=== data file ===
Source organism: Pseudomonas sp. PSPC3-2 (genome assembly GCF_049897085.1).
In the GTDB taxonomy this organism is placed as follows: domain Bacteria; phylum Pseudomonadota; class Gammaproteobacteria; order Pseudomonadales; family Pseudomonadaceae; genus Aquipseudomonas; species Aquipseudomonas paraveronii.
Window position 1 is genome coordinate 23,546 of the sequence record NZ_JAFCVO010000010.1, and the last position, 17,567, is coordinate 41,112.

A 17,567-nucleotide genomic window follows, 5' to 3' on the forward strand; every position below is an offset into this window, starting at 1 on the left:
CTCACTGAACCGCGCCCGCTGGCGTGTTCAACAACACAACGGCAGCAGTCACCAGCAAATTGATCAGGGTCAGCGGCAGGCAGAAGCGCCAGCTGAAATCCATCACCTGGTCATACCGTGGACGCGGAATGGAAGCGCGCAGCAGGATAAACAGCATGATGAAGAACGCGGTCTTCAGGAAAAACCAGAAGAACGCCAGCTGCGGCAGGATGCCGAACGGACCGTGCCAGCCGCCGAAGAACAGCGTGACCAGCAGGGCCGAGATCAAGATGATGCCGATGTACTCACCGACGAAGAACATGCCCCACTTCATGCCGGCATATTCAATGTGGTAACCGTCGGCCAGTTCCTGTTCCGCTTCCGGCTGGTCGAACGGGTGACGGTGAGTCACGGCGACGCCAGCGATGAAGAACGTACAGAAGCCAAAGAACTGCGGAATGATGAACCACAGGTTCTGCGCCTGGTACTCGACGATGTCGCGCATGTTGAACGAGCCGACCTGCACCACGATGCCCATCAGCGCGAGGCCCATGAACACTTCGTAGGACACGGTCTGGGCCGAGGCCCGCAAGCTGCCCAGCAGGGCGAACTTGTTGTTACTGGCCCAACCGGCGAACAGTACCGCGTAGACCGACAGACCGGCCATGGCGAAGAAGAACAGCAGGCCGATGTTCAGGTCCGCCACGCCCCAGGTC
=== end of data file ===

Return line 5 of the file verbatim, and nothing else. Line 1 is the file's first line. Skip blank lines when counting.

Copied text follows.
CTCACTGAACCGCGCCCGCTGGCGTGTTCAACAACACAACGGCAGCAGTCACCAGCAAATTGATCAGGGTCAGCGGCAGGCAGAAGCGCCAGCTGAAATCCATCACCTGGTCATACCGTGGACGCGGAATGGAAGCGCGCAGCAGGATAAACAGCATGATGAAGAACGCGGTCTTCAGGAAAAACCAGAAGAACGCCAGCTGCGGCAGGATGCCGAACGGACCGTGCCAGCCGCCGAAGAACAGCGTGACCAGCAGGGCCGAGATCAAGATGATGCCGATGTACTCACCGACGAAGAACATGCCCCACTTCATGCCGGCATATTCAATGTGGTAACCGTCGGCCAGTTCCTGTTCCGCTTCCGGCTGGTCGAACGGGTGACGGTGAGTCACGGCGACGCCAGCGATGAAGAACGTACAGAAGCCAAAGAACTGCGGAATGATGAACCACAGGTTCTGCGCCTGGTACTCGACGATGTCGCGCATGTTGAACGAGCCGACCTGCACCACGATGCCCATCAGCGCGAGGCCCATGAACACTTCGTAGGACACGGTCTGGGCCGAGGCCCGCAAGCTGCCCAGCAGGGCGAACTTGTTGTTACTGGCCCAACCGGCGAACAGTACCGCGTAGACCGACAGACCGGCCATGGCGAAGAAGAACAGCAGGCCGATGTTCAGGTCCGCCACGCCCCAGGTC